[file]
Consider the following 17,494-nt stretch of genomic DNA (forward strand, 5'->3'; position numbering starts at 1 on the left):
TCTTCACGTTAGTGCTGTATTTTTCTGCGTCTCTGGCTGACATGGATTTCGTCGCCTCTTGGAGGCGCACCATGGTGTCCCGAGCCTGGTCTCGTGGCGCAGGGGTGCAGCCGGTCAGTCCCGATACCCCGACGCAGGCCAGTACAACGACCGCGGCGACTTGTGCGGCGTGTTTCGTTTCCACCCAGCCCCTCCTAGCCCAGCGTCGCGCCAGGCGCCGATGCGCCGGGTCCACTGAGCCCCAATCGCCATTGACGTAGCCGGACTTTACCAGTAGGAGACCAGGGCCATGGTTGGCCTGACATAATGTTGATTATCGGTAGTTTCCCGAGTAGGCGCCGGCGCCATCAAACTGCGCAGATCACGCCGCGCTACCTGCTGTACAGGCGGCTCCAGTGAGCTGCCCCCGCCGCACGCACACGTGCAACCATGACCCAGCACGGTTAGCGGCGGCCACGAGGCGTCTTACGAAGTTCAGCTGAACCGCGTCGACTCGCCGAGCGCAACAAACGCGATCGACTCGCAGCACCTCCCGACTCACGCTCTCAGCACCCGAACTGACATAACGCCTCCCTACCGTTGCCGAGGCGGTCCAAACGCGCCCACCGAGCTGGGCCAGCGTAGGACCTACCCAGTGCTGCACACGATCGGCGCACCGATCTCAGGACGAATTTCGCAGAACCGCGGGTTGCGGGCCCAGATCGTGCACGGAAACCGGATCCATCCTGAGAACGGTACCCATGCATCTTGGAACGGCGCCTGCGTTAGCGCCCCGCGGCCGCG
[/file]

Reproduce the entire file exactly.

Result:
Consider the following 17,494-nt stretch of genomic DNA (forward strand, 5'->3'; position numbering starts at 1 on the left):
TCTTCACGTTAGTGCTGTATTTTTCTGCGTCTCTGGCTGACATGGATTTCGTCGCCTCTTGGAGGCGCACCATGGTGTCCCGAGCCTGGTCTCGTGGCGCAGGGGTGCAGCCGGTCAGTCCCGATACCCCGACGCAGGCCAGTACAACGACCGCGGCGACTTGTGCGGCGTGTTTCGTTTCCACCCAGCCCCTCCTAGCCCAGCGTCGCGCCAGGCGCCGATGCGCCGGGTCCACTGAGCCCCAATCGCCATTGACGTAGCCGGACTTTACCAGTAGGAGACCAGGGCCATGGTTGGCCTGACATAATGTTGATTATCGGTAGTTTCCCGAGTAGGCGCCGGCGCCATCAAACTGCGCAGATCACGCCGCGCTACCTGCTGTACAGGCGGCTCCAGTGAGCTGCCCCCGCCGCACGCACACGTGCAACCATGACCCAGCACGGTTAGCGGCGGCCACGAGGCGTCTTACGAAGTTCAGCTGAACCGCGTCGACTCGCCGAGCGCAACAAACGCGATCGACTCGCAGCACCTCCCGACTCACGCTCTCAGCACCCGAACTGACATAACGCCTCCCTACCGTTGCCGAGGCGGTCCAAACGCGCCCACCGAGCTGGGCCAGCGTAGGACCTACCCAGTGCTGCACACGATCGGCGCACCGATCTCAGGACGAATTTCGCAGAACCGCGGGTTGCGGGCCCAGATCGTGCACGGAAACCGGATCCATCCTGAGAACGGTACCCATGCATCTTGGAACGGCGCCTGCGTTAGCGCCCCGCGGCCGCG